If you have been reading my columns for a while, you know by now that many times my misadventures have been a result of my “creative” methods of tackling problems. Even as a young child, I always looked for more interesting ways to accomplish tasks. I remember one of my early inventions was a series of lawn rakes tied together that I planned to use to triple the amount of pine straw I could collect in every swoop of the rake. Unfortunately, once tied together, the rakes would have required a 275-pound man to drag them anywhere. Thus, the invention of a huge labor-saving device was thwarted.

It was fairly clear to my parents early on that yard work was not my talent. My mother redirected my energy to household chores, beginning with everyone’s favorite, cleaning the bathroom. Her cleaning product of choice was good old Ajax. After a few futile attempts to get any real action out of that powdered product, I had a brainstorm. Perusing the bathroom shelves, I commandeered bubble bath, a dab of toothpaste and a good shake of my mother’s dusting powder.

I had some powerful action going in the toilet until she poked her head in the door to check on my progress. Her first clue there was a problem was the mountain of bubbles flowing over the edge of the toilet. Then there was the trail of Cashmere Bouquet Dusting Powder across the room. I didn’t have to clean the bathroom for a while after that. Other consequences of the event have been repressed and I am still working on that with my therapist. Unfortunately, my mother’s shortsightedness has ultimately cost us a fortune. Little did she know at the time that I had invented Scrubbing Bubbles.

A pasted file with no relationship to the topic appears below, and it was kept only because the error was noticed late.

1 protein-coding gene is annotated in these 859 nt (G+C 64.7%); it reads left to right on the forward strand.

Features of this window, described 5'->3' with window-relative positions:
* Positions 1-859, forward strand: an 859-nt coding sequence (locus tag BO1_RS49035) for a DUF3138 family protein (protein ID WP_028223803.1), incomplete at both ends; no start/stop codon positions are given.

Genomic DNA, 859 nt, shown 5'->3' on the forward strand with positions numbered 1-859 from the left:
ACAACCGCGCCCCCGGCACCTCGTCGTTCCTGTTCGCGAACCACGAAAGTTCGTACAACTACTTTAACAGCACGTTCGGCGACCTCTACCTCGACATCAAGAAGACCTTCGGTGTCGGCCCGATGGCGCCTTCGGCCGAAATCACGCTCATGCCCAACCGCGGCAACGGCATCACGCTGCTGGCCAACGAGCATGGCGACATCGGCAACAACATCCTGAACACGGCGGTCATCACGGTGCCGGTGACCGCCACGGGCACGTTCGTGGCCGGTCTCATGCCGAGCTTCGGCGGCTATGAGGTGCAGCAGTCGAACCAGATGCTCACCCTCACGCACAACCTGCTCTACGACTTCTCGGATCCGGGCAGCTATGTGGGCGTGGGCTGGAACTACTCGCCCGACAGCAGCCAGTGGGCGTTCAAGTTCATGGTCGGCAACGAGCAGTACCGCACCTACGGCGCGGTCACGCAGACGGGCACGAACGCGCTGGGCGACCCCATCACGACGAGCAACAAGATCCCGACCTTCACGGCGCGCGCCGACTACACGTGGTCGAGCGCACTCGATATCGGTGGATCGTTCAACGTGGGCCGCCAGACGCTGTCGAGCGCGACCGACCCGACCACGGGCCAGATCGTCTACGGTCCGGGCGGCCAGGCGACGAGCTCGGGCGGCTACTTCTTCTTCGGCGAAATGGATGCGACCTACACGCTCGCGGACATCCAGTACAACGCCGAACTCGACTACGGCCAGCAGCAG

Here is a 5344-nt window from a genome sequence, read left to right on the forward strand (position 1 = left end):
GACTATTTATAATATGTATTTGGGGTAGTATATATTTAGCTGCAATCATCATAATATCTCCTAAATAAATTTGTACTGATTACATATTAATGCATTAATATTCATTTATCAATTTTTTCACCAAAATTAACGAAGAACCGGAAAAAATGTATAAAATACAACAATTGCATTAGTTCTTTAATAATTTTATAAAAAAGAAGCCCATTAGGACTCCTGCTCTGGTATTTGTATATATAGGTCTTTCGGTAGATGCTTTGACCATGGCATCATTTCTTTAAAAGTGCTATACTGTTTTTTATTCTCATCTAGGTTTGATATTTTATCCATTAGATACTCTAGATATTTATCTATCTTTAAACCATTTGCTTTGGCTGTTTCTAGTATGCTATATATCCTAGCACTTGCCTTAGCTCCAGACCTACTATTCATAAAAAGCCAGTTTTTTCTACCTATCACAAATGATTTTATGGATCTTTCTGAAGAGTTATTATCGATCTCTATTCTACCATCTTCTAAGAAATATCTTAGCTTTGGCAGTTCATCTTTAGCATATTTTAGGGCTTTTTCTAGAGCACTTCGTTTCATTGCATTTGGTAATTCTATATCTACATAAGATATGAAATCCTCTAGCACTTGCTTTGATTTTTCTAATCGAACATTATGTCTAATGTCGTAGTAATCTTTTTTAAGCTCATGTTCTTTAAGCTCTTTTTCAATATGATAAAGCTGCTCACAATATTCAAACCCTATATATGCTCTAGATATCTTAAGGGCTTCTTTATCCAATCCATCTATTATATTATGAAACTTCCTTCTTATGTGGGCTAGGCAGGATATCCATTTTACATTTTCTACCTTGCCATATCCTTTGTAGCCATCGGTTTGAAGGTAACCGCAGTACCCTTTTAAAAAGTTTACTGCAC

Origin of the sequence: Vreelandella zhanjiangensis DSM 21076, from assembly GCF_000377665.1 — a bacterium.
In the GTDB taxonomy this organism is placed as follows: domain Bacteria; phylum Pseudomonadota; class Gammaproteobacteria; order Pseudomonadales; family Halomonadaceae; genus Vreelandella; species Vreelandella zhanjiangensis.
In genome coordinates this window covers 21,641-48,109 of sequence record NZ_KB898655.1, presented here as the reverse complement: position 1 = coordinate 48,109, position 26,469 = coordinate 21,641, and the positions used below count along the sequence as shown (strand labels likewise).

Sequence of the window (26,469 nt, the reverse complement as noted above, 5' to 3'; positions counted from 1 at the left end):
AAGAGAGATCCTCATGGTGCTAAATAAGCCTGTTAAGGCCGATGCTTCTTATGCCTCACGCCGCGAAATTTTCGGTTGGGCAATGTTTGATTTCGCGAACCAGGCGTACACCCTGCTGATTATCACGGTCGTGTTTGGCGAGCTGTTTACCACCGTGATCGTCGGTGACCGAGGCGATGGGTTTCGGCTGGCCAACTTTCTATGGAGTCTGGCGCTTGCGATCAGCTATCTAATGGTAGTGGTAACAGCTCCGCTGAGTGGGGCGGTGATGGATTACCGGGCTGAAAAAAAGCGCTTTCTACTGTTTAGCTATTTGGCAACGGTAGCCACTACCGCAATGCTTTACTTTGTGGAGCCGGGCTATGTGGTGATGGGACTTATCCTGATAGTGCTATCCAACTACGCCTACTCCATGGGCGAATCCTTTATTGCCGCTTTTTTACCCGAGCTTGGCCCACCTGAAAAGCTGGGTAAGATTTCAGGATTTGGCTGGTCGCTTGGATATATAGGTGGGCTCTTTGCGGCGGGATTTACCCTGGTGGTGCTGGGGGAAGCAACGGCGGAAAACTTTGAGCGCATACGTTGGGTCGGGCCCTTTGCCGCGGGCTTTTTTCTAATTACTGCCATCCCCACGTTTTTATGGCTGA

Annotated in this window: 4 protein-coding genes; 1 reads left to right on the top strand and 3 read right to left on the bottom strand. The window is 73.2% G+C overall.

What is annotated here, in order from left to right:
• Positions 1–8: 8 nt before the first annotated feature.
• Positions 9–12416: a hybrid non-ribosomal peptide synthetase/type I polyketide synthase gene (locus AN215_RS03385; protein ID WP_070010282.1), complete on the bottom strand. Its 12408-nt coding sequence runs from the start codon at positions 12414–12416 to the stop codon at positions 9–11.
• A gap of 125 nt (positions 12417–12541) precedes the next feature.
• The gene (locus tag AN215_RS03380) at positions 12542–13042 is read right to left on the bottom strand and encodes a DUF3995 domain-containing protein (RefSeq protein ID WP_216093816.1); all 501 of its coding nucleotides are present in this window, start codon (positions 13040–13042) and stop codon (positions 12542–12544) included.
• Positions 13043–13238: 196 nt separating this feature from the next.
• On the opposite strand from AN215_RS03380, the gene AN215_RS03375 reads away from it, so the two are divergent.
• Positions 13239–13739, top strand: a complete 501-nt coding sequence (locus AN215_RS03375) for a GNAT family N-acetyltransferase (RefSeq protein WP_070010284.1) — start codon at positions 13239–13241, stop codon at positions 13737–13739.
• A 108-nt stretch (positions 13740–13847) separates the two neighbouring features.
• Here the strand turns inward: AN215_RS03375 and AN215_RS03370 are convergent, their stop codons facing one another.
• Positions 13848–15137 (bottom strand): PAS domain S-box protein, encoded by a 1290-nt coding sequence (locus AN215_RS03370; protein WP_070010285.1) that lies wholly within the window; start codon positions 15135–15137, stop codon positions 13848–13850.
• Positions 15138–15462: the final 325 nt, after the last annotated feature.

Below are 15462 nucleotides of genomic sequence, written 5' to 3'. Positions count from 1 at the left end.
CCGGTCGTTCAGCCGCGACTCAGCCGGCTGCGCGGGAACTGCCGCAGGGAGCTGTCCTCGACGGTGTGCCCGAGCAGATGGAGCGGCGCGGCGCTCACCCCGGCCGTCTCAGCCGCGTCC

I was reminded of that experience yesterday as I attempted to mop the dusty tile on my screened porch. I started with a large bucket of water and a little dab of dishwashing liquid with pathetic results. Ah, not enough soap. Easy solution - more detergent! This is where my plan went astray. I have always belonged to the school of, “If a little is good, a lot more is better.” Not so good with water and detergent.

As I dumped a large bucket filled with water and detergent onto the slick ceramic tile, I quickly discovered that old slick flip-flops can become powerful gliders. Actually, they become out-of-control powerful gliders. I don’t think my tail bone is broken but let’s just say, I will be standing more than sitting for a while.

An Obituary for Mother

The doctors had never seen a case so severe. The poor woman died from mother abuse. Further investigation revealed she was forced to spend days alone in the laundry room. Every time she thought she might escape, someone threw in another dirty load. She began to sniff Spray and Wash for kicks and couldn’t remember if the Downy went in the washer or the dryer. The children wrote her epitaph: We miss you Mother; nobody gets out grass stains quite like you.

Diane Blanco
Author: Diane BlancoEmail: This email address is being protected from spambots. You need JavaScript enabled to view it.

Comments (0)

There are no comments posted here yet

Leave your comments

  1. Posting comment as a guest. Sign up or login to your account.
Attachments (0 / 3)
Share Your Location